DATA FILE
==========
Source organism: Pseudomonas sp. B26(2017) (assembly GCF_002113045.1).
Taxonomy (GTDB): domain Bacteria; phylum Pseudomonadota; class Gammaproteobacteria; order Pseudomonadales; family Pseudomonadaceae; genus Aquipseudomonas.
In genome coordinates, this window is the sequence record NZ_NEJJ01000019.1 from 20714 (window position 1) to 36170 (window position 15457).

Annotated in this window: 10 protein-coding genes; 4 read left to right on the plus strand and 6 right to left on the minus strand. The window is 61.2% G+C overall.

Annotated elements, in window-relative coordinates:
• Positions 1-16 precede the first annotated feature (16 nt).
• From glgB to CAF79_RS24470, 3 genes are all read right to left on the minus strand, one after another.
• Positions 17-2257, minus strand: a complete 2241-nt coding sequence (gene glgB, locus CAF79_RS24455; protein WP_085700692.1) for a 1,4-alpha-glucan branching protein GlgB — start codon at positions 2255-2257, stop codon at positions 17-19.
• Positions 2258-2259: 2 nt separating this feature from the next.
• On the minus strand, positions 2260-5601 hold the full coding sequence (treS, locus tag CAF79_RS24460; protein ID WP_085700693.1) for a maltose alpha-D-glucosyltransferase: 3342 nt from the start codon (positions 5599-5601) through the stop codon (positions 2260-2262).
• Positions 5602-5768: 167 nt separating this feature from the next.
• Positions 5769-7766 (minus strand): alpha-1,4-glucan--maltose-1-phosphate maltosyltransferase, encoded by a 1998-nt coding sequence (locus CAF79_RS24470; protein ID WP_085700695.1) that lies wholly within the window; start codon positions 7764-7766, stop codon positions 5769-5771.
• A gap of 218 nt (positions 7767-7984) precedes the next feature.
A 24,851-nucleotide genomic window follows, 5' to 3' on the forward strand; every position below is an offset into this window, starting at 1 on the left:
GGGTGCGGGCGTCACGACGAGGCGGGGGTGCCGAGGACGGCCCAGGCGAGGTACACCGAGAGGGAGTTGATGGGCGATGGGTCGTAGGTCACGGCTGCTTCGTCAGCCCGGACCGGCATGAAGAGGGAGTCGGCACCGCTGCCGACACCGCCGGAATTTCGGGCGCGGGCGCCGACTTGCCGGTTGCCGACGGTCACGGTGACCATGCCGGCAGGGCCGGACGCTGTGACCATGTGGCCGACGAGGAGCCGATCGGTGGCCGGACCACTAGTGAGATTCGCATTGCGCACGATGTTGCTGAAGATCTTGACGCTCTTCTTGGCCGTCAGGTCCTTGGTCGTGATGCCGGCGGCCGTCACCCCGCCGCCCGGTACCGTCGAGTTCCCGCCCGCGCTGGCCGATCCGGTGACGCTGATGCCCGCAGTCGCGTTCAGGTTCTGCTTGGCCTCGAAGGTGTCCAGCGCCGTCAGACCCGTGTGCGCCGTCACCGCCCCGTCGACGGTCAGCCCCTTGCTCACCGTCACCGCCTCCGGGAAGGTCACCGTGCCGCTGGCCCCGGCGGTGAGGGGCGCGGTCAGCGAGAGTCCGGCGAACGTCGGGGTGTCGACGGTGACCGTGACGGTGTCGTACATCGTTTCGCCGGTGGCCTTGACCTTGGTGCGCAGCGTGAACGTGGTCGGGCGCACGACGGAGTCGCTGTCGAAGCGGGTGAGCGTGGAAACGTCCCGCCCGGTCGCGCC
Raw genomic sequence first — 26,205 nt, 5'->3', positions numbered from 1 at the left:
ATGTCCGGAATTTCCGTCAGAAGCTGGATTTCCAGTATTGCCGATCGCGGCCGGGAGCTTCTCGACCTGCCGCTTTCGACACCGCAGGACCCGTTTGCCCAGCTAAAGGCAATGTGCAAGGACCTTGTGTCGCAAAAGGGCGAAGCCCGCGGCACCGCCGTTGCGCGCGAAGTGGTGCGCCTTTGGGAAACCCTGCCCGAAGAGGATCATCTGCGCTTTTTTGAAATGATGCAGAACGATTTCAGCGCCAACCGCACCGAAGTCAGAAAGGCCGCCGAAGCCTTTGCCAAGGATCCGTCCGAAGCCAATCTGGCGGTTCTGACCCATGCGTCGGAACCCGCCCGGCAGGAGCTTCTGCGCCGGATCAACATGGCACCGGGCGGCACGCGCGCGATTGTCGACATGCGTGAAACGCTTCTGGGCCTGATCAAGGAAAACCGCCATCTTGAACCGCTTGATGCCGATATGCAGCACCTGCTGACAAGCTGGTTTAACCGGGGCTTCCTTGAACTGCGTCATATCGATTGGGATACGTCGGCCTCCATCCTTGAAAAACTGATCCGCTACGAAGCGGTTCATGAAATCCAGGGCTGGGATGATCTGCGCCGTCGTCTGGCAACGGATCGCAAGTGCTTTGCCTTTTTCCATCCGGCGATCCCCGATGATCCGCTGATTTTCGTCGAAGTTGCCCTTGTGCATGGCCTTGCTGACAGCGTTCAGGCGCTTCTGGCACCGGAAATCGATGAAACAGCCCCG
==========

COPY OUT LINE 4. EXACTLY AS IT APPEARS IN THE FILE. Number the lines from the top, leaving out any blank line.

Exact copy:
Annotated in this window: 10 protein-coding genes; 4 read left to right on the plus strand and 6 right to left on the minus strand. The window is 61.2% G+C overall.